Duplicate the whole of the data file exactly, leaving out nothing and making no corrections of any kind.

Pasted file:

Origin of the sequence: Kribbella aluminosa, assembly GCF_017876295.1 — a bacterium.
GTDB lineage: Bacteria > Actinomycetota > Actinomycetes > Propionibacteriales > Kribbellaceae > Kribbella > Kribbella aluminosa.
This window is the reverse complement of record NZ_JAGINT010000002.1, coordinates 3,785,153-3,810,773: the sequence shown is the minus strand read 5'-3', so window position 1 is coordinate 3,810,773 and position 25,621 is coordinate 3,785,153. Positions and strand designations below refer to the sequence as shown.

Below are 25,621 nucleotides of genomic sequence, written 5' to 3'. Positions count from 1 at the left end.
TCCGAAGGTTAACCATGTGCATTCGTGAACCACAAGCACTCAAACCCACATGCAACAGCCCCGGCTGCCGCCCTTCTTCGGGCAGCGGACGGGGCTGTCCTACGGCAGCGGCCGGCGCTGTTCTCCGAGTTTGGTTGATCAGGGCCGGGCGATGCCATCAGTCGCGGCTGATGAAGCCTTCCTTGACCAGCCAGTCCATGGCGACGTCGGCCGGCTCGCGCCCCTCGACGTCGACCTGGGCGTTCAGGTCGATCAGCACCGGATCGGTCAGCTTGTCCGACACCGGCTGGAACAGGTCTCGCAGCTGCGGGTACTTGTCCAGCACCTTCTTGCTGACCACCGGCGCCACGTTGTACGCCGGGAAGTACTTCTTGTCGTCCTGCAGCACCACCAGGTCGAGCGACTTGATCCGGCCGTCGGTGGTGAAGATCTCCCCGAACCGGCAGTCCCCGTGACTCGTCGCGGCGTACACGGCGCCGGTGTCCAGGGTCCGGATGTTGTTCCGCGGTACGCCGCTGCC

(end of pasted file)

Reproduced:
Origin of the sequence: Kribbella aluminosa, assembly GCF_017876295.1 — a bacterium.
GTDB lineage: Bacteria > Actinomycetota > Actinomycetes > Propionibacteriales > Kribbellaceae > Kribbella > Kribbella aluminosa.
This window is the reverse complement of record NZ_JAGINT010000002.1, coordinates 3,785,153-3,810,773: the sequence shown is the minus strand read 5'-3', so window position 1 is coordinate 3,810,773 and position 25,621 is coordinate 3,785,153. Positions and strand designations below refer to the sequence as shown.

Below are 25,621 nucleotides of genomic sequence, written 5' to 3'. Positions count from 1 at the left end.
TCCGAAGGTTAACCATGTGCATTCGTGAACCACAAGCACTCAAACCCACATGCAACAGCCCCGGCTGCCGCCCTTCTTCGGGCAGCGGACGGGGCTGTCCTACGGCAGCGGCCGGCGCTGTTCTCCGAGTTTGGTTGATCAGGGCCGGGCGATGCCATCAGTCGCGGCTGATGAAGCCTTCCTTGACCAGCCAGTCCATGGCGACGTCGGCCGGCTCGCGCCCCTCGACGTCGACCTGGGCGTTCAGGTCGATCAGCACCGGATCGGTCAGCTTGTCCGACACCGGCTGGAACAGGTCTCGCAGCTGCGGGTACTTGTCCAGCACCTTCTTGCTGACCACCGGCGCCACGTTGTACGCCGGGAAGTACTTCTTGTCGTCCTGCAGCACCACCAGGTCGAGCGACTTGATCCGGCCGTCGGTGGTGAAGATCTCCCCGAACCGGCAGTCCCCGTGACTCGTCGCGGCGTACACGGCGCCGGTGTCCAGGGTCCGGATGTTGTTCCGCGGTACGCCGCTGCC